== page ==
By 2030, Gartner estimates the impact of blockchain on the world economy will be on the order of $3.1 trillion. Twelve years hence is a long time, especially in technology years, but $3.1 trillion is a big number. And according to Gartner, blockchain in 2018 is still very much a technology in search of a use case.
The technology's underlying concepts are misunderstood, current blockchain tools are immature and their application in mission-critical business operations is unproven, Gartner warned CIOs in a 2017 report, underscoring that bitcoin is blockchain's only production use case to date. At the consultancy's data and analytics conference in March, analyst Nick Heudecker told an audience of chief data officers and other analytics professionals that he had "yet to see a production use case of blockchain that wouldn't be better off with a centralized database."
That doesn't mean CIOs and other digital business professionals shouldn't study blockchain and explore its use in the enterprise. Gartner believes that blockchain's potential to make digital transactions more secure, transparent and cost-efficient -- and do so in a way that bypasses traditional institutional frameworks -- has profound implications for any industry that shares data and uses data from outside its own walls. That makes it a technology of interest to any CIO involved in shaping a company's digital business model.
In a dense, information packed session at the conference, Heudecker dived into the blockchain questions he's been getting from clients and outlined the blockchain questions IT professionals should be asking as they begin to explore this latest digital disruptor to business.
This conference notebook summarizes some of the key information from the presentation, including important concepts, primary use cases and major blockchain challenges.
Basic blockchain concepts
Heudecker began his presentation by going over some of the basic concepts that underpin blockchain technology: that it is an electronic ledger which provides an authoritative record of data or events, such as monetary transactions, property records, and other valued assets; that it does so in a decentralized and distributed manner, creating linear lists of transactions cryptographically joined in sequential chains of blocks that are replicated across peer-to-peer computer networks. Its authority is derived from consensus. The record cannot be changed after the fact without changing all subsequent blocks and without the consensus of the network.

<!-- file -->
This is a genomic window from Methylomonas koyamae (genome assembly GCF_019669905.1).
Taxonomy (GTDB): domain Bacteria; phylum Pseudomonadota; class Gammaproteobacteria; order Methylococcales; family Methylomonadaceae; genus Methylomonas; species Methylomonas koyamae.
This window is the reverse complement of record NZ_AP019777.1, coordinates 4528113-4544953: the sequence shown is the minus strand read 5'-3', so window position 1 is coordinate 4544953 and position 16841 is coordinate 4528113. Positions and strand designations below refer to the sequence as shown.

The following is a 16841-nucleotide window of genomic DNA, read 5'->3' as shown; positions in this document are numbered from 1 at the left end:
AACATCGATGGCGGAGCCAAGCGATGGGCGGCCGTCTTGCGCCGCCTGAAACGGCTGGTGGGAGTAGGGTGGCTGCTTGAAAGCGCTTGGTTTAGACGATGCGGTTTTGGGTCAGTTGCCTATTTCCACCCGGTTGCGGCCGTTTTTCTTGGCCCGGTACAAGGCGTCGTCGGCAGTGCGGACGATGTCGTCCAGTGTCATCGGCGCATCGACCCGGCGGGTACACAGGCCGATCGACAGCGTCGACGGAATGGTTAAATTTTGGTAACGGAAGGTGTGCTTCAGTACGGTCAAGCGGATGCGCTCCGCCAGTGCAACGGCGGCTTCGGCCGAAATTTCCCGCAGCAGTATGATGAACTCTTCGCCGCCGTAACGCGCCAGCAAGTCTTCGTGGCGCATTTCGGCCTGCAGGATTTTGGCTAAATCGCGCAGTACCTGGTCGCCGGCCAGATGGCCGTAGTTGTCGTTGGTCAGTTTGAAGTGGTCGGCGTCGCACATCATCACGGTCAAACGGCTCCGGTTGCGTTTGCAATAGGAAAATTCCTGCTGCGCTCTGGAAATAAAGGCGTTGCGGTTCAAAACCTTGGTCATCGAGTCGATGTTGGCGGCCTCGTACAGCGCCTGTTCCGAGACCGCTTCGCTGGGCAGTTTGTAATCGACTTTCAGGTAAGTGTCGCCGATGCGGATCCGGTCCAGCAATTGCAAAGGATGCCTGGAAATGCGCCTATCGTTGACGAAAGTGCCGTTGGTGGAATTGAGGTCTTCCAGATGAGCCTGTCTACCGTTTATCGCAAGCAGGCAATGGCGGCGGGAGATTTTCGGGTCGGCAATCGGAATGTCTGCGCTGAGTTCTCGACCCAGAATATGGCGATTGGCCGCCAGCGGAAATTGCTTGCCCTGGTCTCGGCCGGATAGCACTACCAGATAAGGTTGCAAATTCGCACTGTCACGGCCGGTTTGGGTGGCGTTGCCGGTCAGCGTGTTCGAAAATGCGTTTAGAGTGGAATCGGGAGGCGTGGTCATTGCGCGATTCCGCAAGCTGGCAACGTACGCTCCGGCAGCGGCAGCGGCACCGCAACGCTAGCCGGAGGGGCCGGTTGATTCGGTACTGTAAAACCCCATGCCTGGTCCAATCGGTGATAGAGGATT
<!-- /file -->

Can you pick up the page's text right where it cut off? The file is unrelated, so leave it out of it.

Here's the drill, as laid out in a Gartner chart: A network member creates a transaction and proposes it to the network of computers or "nodes." The proposed transaction is combined with other proposed transactions in a "block." Individual nodes compete to solve the cryptographic puzzle, and the first correct answer is distributed to the network. The confirmed block is appended to the blockchain.
"Every time a new block is added to the blockchain, it refers to the block that came before," Heudecker said. "The idea is that if everyone has access to all of the data in the chain, you can validate every single transaction that's occurred and track ownership."
Stock trading, land property rights, IP protection, supply chain auditing, ride-sharing minus the ride-hailing companies, are among the blockchain applications being explored. Not just a passive data record, blockchains can add dynamic, programmed behavior to transactions with self-executing "smart contracts." Replenishing your college student's cash card automatically when it hits a certain minimum balance is an example of a "very simple smart contract" one could put on a blockchain. "Or how about automatically enforcing a prenuptial agreement on receipt of a divorce notice, with no lawyers involved," Heudecker said to some groans from the audience.
Blockchain questions around consensus
The concept of consensus, however brilliant and groundbreaking, turns out to be one of blockchain's many challenges. Validating every block in the network is "incredibly expensive," Heudecker said, at least in the bitcoin blockchain, which uses what's called a "proof of work" consensus model.
"The electricity consumed by computers mining bitcoin or to confirm blocks -- these two things are the same -- is massive. I've read estimates of anywhere from 1.5% to 3% of global electricity production goes into bitcoin mining alone," Heudecker said.
Among the blockchain questions CIOs need to ask: What other consensus methods are companies exploring that lower the electricity consumption? Heudecker cited proof of stake, where participants who don't have a stake in a transaction don't need to confirm it, and leader-based consensus as two methods which lower the overhead.